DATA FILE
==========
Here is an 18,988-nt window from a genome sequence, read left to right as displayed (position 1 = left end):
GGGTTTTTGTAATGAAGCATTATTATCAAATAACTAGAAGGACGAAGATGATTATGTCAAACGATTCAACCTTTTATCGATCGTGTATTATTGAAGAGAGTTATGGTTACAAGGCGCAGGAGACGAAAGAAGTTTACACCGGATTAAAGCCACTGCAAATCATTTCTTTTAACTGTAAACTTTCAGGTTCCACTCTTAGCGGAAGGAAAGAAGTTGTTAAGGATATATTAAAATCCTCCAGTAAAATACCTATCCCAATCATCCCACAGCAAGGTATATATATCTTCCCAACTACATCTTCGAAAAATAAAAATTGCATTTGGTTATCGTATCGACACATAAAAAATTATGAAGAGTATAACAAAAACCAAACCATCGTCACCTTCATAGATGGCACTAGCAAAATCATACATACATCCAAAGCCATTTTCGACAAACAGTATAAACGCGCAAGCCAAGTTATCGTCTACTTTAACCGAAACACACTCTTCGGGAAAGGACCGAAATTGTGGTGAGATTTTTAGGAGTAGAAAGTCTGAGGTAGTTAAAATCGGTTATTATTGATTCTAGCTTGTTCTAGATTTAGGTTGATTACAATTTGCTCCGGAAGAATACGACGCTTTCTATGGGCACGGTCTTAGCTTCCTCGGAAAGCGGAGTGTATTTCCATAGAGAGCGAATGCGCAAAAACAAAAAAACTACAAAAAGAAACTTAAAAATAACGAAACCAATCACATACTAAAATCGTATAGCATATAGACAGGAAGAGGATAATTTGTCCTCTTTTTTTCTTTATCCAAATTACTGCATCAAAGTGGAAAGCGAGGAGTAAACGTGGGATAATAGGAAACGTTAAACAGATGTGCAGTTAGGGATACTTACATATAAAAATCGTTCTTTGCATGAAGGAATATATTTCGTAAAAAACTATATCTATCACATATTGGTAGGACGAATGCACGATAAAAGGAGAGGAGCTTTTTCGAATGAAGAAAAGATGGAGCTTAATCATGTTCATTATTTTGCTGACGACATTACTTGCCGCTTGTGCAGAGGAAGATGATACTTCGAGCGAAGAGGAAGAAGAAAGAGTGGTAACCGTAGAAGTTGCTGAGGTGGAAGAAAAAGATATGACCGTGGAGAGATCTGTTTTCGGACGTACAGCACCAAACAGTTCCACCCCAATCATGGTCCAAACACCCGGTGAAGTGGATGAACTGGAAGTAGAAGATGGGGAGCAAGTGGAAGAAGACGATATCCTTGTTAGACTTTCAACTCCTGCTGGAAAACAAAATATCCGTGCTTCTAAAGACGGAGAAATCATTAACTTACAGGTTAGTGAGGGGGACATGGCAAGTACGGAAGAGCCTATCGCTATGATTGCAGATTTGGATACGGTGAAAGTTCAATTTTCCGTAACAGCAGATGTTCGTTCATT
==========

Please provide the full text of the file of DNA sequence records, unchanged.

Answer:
Here is an 18,988-nt window from a genome sequence, read left to right as displayed (position 1 = left end):
GGGTTTTTGTAATGAAGCATTATTATCAAATAACTAGAAGGACGAAGATGATTATGTCAAACGATTCAACCTTTTATCGATCGTGTATTATTGAAGAGAGTTATGGTTACAAGGCGCAGGAGACGAAAGAAGTTTACACCGGATTAAAGCCACTGCAAATCATTTCTTTTAACTGTAAACTTTCAGGTTCCACTCTTAGCGGAAGGAAAGAAGTTGTTAAGGATATATTAAAATCCTCCAGTAAAATACCTATCCCAATCATCCCACAGCAAGGTATATATATCTTCCCAACTACATCTTCGAAAAATAAAAATTGCATTTGGTTATCGTATCGACACATAAAAAATTATGAAGAGTATAACAAAAACCAAACCATCGTCACCTTCATAGATGGCACTAGCAAAATCATACATACATCCAAAGCCATTTTCGACAAACAGTATAAACGCGCAAGCCAAGTTATCGTCTACTTTAACCGAAACACACTCTTCGGGAAAGGACCGAAATTGTGGTGAGATTTTTAGGAGTAGAAAGTCTGAGGTAGTTAAAATCGGTTATTATTGATTCTAGCTTGTTCTAGATTTAGGTTGATTACAATTTGCTCCGGAAGAATACGACGCTTTCTATGGGCACGGTCTTAGCTTCCTCGGAAAGCGGAGTGTATTTCCATAGAGAGCGAATGCGCAAAAACAAAAAAACTACAAAAAGAAACTTAAAAATAACGAAACCAATCACATACTAAAATCGTATAGCATATAGACAGGAAGAGGATAATTTGTCCTCTTTTTTTCTTTATCCAAATTACTGCATCAAAGTGGAAAGCGAGGAGTAAACGTGGGATAATAGGAAACGTTAAACAGATGTGCAGTTAGGGATACTTACATATAAAAATCGTTCTTTGCATGAAGGAATATATTTCGTAAAAAACTATATCTATCACATATTGGTAGGACGAATGCACGATAAAAGGAGAGGAGCTTTTTCGAATGAAGAAAAGATGGAGCTTAATCATGTTCATTATTTTGCTGACGACATTACTTGCCGCTTGTGCAGAGGAAGATGATACTTCGAGCGAAGAGGAAGAAGAAAGAGTGGTAACCGTAGAAGTTGCTGAGGTGGAAGAAAAAGATATGACCGTGGAGAGATCTGTTTTCGGACGTACAGCACCAAACAGTTCCACCCCAATCATGGTCCAAACACCCGGTGAAGTGGATGAACTGGAAGTAGAAGATGGGGAGCAAGTGGAAGAAGACGATATCCTTGTTAGACTTTCAACTCCTGCTGGAAAACAAAATATCCGTGCTTCTAAAGACGGAGAAATCATTAACTTACAGGTTAGTGAGGGGGACATGGCAAGTACGGAAGAGCCTATCGCTATGATTGCAGATTTGGATACGGTGAAAGTTCAATTTTCCGTAACAGCAGATGTTCGTTCATT